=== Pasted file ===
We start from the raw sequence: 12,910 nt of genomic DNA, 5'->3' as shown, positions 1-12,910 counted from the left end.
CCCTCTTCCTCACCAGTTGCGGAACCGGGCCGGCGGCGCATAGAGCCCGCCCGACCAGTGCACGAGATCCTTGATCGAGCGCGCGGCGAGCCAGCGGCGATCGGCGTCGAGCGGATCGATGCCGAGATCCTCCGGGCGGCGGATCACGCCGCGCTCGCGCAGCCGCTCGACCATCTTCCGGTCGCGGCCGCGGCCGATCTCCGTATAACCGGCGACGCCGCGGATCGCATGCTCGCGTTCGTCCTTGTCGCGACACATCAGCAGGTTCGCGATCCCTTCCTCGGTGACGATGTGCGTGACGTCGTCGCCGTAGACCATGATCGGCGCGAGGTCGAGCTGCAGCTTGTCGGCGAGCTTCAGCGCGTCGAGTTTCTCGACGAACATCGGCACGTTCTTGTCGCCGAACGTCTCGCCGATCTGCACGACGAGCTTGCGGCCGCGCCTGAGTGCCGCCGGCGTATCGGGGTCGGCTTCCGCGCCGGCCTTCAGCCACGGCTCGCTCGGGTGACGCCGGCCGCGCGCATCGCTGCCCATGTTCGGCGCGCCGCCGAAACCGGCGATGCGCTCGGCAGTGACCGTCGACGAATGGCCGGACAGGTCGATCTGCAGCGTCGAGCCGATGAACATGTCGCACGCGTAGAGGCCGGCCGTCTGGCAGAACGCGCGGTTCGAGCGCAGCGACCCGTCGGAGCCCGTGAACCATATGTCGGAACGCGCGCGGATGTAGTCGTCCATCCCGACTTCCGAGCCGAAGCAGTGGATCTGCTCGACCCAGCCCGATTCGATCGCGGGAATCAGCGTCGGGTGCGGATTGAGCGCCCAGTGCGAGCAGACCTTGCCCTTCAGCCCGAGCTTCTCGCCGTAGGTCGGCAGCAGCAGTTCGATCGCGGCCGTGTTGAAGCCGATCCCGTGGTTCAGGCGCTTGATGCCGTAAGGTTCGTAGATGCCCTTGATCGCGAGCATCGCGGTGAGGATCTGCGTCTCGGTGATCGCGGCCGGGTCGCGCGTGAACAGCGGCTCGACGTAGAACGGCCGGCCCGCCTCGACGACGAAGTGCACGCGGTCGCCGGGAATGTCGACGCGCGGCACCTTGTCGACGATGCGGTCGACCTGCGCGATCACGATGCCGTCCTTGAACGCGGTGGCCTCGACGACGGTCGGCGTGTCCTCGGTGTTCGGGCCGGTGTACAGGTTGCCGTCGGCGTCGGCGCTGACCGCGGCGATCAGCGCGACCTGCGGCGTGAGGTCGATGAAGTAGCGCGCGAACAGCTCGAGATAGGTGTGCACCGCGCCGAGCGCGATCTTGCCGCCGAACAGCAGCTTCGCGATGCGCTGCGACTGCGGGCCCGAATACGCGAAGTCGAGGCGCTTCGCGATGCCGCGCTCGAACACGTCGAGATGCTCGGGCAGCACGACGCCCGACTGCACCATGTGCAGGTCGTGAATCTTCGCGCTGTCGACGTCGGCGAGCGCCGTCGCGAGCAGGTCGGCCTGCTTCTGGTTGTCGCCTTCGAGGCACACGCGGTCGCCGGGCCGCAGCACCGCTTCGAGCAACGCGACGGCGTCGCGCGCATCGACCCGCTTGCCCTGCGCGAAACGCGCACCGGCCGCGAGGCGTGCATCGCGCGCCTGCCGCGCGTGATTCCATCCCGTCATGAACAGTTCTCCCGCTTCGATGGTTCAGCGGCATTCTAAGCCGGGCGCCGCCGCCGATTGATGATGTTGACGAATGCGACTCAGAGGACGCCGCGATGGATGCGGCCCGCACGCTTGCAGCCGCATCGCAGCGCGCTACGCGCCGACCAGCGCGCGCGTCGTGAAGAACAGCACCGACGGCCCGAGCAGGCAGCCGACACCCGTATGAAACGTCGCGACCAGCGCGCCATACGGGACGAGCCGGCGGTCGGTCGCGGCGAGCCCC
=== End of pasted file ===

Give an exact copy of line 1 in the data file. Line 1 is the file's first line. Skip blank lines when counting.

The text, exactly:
We start from the raw sequence: 12,910 nt of genomic DNA, 5'->3' as shown, positions 1-12,910 counted from the left end.